Photo credit: YAW DONG JEUN


Youth Action Challenge (YAC) is a platform for youth to provide solutions that tackle the issues we are concerned about. Since October 2021, over 80 teams and more than 310 youth have undertaken the YAC Season 3 journey.

Yaw Dong Jeun, 18, is currently studying at Anglo-Chinese Junior College and he is also the project manager for Team You’th. You’th aims to empower more youth to be better peer support for others in the form of an app, “SteadyBo”, which will be released in October. The app will contain educational courses, a share-and-reply system, and other features, so stay tuned.

Today he shares more about the project!

What was your role within your YAC project?

I was the project manager, I planned work and led the team. I scheduled meetings for the team and defined the outline and work breakdown structure of the project. I also communicated with my team to ensure that timelines were met.

What motivated you to join YAC?

YAC provided me with a platform to give back to the community and help those in need. YAC offered problem statements for us regarding the mental health area, which was something I was very interested in.I am really glad to have been able to play a part in shaping the mental health landscape in Singapore.

Can you share with us your experience with your YAC project?

The project was remarkably fun for me. The workshops were really engaging and as someone who had very little experience with start-ups, I learnt many things, such as how to define our target audience and how to pitch our ideas. These were very important in shaping our project into what it is today. One memorable experience was the “Consult Clinic”, where we consulted various professionals from different fields, such as User Interface (UI) and User Experience (UX) Designers, or experts from the mental health sector.

We received very qualitative feedback from our mentors on how to improve our project. My teammates were also a delight to work with. They made my journey in YAC enjoyable and although there were times where we felt pressured due to the deadlines we had to meet, we worked as closely as we could with one another and managed to pull through and complete the Open Mic pitch.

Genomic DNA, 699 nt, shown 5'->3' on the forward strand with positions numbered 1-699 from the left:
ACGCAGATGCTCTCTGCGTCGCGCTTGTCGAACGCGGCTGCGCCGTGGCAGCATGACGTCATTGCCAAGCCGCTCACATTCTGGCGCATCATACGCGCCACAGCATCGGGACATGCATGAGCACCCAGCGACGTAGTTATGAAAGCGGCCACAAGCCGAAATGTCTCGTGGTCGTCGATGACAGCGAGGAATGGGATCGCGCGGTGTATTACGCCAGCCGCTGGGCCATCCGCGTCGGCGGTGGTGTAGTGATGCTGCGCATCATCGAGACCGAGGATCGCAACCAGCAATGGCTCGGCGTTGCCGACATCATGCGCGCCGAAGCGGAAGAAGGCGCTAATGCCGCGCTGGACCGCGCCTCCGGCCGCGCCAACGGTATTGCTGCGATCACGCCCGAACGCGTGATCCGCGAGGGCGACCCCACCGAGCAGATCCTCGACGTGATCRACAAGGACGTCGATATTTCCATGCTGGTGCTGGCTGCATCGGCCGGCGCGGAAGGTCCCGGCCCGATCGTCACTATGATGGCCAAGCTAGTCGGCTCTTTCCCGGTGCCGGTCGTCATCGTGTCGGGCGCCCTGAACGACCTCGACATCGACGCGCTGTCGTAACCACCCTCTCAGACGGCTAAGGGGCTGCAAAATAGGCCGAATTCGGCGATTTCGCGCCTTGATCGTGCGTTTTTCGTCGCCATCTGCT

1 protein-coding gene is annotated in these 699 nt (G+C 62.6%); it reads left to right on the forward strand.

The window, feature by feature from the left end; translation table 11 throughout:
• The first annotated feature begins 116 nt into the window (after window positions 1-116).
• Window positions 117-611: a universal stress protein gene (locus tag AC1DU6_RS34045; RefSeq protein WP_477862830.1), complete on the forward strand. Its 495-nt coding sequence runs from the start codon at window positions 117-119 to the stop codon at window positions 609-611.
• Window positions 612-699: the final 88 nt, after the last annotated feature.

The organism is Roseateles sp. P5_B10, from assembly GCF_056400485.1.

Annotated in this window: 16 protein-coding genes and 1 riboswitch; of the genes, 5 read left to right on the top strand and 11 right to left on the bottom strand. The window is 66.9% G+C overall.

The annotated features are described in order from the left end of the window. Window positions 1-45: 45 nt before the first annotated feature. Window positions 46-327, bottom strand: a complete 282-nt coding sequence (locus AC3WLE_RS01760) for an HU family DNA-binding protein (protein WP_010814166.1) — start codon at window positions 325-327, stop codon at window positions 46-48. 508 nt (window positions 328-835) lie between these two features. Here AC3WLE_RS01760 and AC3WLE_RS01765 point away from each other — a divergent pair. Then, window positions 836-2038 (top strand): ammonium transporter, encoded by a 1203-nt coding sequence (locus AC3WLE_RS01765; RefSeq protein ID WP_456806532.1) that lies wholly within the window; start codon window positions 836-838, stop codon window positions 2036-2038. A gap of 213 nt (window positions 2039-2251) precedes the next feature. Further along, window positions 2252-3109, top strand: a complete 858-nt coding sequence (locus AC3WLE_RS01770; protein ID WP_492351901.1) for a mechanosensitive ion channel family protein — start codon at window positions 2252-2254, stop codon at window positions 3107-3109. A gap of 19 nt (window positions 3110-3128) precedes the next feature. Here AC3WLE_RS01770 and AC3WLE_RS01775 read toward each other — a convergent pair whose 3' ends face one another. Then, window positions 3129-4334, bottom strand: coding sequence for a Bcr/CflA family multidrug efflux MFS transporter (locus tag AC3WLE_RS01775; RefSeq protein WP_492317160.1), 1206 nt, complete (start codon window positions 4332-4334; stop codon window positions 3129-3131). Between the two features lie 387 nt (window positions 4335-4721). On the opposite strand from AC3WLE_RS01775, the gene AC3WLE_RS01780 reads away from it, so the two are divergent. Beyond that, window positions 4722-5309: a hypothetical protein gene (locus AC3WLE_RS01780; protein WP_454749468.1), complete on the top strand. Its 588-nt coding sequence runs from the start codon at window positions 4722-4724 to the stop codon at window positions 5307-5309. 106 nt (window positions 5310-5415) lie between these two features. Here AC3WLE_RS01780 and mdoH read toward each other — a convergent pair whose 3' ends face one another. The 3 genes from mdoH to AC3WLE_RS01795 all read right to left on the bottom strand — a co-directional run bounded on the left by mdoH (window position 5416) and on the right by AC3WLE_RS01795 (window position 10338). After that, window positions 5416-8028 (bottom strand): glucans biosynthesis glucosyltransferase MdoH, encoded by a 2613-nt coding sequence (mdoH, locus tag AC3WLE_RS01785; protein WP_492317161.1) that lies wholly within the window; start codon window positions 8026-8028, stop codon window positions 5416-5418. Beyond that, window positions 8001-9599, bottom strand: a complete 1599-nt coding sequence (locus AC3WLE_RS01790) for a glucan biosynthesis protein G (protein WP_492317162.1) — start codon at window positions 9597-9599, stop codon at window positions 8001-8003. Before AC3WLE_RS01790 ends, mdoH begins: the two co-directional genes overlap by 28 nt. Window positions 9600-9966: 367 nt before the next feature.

What are some challenges you faced while working on your YAC project?

As a student, I had to juggle between both school and YAC. Juggling between two such huge commitments was quite difficult initially, but soon, I got used to it and learnt how to manage my time wisely. Thankfully, I also had very understanding teammates who were able to support me and carry some of my responsibilities during my exam seasons.

Another challenge we faced was also gathering mental health knowledge. As none of us had any experience in the mental health field, we had to search for and contact mental health practitioners with experience in the areas that we planned to include in our app. It was a challenge as not only did we have to find the suitable mental health practitioners, we had to consider how we were going to keep them accountable for whatever information they give us.

Could you share more on how your project has a positive impact?

Our project’s solution is an app, and it serves two primary goals.

Firstly, we want to encourage youth to learn how to support their peers effectively through educational courses. Based on a survey we conducted for youth from upper secondary to pre-university who want to support peers, we found that 80 per cent and 65 per cent of the respective respondents did not find the peer support network programmes and peer support training workshops helpful.

In response, we intend to provide self-paced educational courses whereby content is provided and certified by mental health professionals. These courses will also be scenario-based and gamified as doing so has been proven to make the learning process more enjoyable and engaging.

Secondly, we also want to encourage youth to share about their troubles in a safe space, and for others in that community to provide their thoughts and personal experiences in a bid to support other users. We also hope for users to apply and practise their learnings immediately after they have undergone the courses, through sharing and replying in the same application. This is especially since they are now more equipped to provide accurate support or share effectively after undergoing the relevant courses we have provided.

Having the learning, sharing and support aspects all in one application can help to reduce users’ apprehensiveness to share or support, thereby empowering them to continue doing so in future. We intend on programming the app such that app posting and replying are completely anonymous. Instead of regular usernames and profile pictures, we provide randomised set usernames and animal avatars. This means that users would not feel judged when they share or reply.

Were there any key takeaways or learning points from your time with YAC?

One key takeaway was on how to pitch an idea and grab the judges’ attention. It is a skill that is not only important for the Open Mic pitch, but also in the future when I have opportunities to  pitch my ideas to potential collaborators or others at work.

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